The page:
Arndt, W., Danker, F. W., & Bauer, W. (2000). A Greek-English lexicon of the New Testament and other early Christian literature (3rd ed., p. 991). Chicago: University of Chicago Press.

The main verb is HSAN (active pluperfect of "to be") which would read "had been" (in the sense of "had been playing volley ball") so I would read it:

"... all who had been coming into possession of everlasting life"

Or something like that.

The participle is considered adjectival because it is describing those gentiles who believed (not because of its form).

  • 2
    The participle is considered adjectival because participles are adjectival (or adverbial). Granted, with a finite copula they can form a periphrastic verbal idea, but here with ὅσοι you apparently agree that it creates what is in English most smoothly a relative clause (“all who were...”). (You’re saying ἦσαν is the “main verb” but translating it within the relative.) Given that τεταγμένοι is unambiguously perfect in form, conceptualizing this as an ongoing/continuous action “were coming into possession” doesn’t work. – Susan Sep 9 '15 at 21:54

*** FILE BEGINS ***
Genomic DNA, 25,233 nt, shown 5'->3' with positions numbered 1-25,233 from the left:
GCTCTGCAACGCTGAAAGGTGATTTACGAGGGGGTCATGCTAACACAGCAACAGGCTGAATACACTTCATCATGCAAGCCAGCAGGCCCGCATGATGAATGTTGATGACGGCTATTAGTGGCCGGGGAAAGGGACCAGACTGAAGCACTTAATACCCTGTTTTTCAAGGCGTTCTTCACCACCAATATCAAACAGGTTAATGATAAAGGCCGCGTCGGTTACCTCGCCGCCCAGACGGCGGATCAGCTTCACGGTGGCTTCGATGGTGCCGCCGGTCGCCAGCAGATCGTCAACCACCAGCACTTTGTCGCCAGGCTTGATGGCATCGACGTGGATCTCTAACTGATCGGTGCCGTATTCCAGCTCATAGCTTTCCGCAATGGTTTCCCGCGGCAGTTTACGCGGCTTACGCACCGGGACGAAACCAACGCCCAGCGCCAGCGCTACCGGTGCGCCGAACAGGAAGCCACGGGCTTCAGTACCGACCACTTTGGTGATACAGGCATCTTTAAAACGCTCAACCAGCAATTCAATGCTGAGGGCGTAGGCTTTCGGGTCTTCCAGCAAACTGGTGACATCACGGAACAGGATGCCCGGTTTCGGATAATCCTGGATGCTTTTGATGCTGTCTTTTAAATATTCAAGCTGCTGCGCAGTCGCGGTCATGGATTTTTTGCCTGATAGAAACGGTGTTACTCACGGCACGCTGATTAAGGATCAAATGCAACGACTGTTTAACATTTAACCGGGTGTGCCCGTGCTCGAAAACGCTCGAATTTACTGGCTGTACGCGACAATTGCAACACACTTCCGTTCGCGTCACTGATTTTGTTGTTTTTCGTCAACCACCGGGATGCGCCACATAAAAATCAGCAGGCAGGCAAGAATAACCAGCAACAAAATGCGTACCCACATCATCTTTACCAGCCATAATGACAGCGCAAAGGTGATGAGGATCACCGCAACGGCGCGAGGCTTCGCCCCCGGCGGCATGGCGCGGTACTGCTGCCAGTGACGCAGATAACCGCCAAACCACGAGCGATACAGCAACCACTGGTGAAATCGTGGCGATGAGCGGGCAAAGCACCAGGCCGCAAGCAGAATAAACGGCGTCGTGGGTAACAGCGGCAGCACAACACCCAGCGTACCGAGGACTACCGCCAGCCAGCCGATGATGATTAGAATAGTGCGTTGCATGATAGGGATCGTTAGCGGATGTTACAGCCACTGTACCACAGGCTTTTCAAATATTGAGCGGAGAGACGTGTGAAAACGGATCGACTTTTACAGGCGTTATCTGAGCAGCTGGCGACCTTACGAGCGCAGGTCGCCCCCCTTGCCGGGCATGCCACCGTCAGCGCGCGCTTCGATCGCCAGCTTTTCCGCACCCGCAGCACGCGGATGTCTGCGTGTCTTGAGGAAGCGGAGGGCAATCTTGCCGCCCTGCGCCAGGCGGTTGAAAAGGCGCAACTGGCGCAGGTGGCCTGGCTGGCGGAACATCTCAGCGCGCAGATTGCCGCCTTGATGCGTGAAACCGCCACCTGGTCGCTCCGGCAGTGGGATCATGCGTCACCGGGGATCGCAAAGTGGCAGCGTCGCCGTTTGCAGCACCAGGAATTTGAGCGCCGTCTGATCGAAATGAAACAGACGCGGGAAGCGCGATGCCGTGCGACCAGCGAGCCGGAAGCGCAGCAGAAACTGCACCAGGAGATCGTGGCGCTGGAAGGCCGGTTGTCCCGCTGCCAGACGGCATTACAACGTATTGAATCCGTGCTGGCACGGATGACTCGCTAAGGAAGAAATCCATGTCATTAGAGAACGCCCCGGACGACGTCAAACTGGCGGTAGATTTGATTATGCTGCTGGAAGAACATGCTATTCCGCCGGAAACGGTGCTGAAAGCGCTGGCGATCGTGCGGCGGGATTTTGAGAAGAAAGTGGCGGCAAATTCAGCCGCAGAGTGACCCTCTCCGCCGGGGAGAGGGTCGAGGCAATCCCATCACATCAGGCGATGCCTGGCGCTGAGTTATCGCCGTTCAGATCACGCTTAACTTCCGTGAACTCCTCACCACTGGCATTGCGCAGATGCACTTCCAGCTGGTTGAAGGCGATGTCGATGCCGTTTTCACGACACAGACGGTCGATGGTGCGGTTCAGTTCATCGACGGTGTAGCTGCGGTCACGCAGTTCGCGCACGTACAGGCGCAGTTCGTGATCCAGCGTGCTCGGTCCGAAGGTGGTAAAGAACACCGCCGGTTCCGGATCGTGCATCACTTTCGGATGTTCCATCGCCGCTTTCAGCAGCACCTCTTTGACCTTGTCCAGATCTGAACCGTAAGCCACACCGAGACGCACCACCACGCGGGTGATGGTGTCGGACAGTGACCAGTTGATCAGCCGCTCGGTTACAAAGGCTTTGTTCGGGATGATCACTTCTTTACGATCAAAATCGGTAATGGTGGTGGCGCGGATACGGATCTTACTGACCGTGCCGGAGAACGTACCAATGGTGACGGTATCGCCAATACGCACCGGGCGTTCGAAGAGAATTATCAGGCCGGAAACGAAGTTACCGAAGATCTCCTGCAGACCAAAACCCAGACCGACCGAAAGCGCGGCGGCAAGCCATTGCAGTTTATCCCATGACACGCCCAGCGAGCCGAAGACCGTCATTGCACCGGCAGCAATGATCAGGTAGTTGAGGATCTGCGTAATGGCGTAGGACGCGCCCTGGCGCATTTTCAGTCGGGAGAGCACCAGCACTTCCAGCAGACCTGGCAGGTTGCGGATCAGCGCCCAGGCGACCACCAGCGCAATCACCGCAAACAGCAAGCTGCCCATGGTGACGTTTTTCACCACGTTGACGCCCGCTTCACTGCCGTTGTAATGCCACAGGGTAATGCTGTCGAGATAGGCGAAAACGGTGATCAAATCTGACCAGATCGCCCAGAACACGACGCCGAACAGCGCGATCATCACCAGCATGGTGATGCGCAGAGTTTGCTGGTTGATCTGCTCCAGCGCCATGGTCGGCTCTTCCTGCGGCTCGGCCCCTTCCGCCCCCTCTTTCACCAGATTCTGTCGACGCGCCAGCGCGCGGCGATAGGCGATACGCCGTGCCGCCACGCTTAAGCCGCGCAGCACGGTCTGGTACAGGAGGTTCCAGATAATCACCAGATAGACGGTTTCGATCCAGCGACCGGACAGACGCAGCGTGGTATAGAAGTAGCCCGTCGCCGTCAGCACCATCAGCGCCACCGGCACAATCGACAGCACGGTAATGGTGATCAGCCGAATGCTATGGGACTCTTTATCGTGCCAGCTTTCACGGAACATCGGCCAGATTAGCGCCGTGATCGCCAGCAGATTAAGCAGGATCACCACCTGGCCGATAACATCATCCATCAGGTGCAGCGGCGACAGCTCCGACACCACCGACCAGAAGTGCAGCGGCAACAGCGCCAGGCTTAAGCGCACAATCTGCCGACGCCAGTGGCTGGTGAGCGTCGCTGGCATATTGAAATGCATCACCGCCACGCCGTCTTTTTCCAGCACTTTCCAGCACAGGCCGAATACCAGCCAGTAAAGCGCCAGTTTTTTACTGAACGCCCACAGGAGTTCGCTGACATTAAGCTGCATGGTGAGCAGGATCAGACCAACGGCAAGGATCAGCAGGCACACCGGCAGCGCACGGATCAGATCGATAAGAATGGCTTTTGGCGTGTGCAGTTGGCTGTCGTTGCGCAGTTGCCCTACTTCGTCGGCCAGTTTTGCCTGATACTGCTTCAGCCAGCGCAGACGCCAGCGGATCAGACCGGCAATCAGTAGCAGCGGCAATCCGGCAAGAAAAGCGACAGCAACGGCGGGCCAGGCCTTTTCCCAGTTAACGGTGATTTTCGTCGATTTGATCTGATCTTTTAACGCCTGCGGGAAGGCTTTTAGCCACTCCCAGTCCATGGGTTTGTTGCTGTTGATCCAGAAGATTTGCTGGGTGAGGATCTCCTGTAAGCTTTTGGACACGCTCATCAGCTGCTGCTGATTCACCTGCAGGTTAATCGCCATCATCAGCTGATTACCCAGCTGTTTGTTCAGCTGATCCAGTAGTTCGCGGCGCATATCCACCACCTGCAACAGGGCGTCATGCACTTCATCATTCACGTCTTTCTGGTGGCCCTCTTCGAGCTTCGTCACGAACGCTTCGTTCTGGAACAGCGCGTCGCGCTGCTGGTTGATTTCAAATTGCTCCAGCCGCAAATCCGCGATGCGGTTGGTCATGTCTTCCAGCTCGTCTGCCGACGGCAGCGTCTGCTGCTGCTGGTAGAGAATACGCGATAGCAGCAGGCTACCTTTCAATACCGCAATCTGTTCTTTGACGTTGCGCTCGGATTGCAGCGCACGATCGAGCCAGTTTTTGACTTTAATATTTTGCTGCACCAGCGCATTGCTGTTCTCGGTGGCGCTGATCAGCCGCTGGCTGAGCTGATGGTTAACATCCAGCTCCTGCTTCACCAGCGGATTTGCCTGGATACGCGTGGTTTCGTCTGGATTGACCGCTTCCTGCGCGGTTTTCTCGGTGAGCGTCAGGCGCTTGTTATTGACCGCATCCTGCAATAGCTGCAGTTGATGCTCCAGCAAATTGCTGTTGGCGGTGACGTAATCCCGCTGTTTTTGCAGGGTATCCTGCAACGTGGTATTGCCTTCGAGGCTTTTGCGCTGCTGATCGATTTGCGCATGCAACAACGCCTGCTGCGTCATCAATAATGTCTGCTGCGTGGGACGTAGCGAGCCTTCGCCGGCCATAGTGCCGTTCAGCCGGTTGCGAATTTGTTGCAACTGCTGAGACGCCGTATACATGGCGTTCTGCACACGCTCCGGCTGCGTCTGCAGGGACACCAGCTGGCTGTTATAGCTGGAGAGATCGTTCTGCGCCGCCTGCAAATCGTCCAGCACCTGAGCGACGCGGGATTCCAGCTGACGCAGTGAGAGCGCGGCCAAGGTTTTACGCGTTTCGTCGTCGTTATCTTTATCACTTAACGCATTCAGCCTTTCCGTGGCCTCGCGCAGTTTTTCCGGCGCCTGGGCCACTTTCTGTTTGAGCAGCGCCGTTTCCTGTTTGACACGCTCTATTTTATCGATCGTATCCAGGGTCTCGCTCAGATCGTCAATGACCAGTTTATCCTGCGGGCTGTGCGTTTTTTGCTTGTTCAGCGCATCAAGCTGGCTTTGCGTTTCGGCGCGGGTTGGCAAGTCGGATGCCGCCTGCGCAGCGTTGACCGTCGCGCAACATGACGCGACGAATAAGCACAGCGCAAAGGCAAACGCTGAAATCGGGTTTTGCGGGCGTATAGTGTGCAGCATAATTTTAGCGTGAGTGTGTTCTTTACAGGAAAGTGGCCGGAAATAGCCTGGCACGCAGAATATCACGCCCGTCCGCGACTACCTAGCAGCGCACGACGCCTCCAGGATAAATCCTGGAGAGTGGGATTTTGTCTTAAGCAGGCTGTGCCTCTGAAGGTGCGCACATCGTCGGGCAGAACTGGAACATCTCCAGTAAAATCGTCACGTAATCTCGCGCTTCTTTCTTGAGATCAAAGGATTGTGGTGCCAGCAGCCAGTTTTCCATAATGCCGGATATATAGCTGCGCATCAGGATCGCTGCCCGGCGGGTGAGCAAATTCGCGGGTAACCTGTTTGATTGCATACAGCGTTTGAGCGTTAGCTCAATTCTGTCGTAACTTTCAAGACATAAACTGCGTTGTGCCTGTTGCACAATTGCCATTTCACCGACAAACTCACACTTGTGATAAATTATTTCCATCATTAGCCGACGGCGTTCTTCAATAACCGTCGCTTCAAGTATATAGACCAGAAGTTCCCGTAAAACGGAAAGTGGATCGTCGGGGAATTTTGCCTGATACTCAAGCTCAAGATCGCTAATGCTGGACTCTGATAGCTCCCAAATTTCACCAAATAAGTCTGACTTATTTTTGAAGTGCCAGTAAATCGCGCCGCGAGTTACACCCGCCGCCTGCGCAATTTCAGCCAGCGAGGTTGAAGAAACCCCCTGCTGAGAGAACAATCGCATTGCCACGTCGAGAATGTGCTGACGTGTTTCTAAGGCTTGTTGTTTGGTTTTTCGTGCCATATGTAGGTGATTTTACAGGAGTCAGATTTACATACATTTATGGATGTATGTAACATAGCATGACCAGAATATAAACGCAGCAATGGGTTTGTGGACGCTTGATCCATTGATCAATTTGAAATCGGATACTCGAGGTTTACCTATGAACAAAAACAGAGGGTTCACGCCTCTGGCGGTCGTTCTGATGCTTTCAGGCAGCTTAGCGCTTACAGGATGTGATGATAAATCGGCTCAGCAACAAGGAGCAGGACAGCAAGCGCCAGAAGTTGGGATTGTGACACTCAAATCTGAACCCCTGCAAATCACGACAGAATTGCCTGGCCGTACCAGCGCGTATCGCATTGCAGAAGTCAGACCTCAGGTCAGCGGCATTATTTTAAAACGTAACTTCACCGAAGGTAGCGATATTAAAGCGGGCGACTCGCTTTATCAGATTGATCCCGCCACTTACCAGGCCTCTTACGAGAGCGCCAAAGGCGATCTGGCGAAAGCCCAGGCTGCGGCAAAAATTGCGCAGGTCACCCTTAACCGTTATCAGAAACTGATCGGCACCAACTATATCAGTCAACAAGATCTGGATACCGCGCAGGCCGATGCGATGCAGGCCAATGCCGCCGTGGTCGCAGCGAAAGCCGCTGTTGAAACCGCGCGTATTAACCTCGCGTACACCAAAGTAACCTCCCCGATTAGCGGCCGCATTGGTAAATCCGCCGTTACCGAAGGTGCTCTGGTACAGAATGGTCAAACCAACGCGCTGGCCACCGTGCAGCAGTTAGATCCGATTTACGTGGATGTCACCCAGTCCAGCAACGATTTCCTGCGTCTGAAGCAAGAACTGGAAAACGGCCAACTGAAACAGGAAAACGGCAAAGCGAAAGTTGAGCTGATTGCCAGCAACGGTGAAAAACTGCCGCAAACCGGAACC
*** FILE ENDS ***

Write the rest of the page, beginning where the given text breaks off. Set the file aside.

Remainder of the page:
• 1
    Now you’re forgetting the conjunction and the verb in the final clause, thereby making "all who came into possession of everlasting life” an appositive phrase that restates the subject of rejoice/praise. That is not the syntax as written! “....καὶ ἐπίστευσαν ὅσοι...” Regardless of “come into possession” or “appoint”, it was completed before ἐπίστευσαν (“they believed”). That sounds very doctrinal (and I’m sure I can’t escape that, blah blah), but the observation is purely grammatical, based on the perfective aspect. – Susan Sep 9 '15 at 22:17
  • 1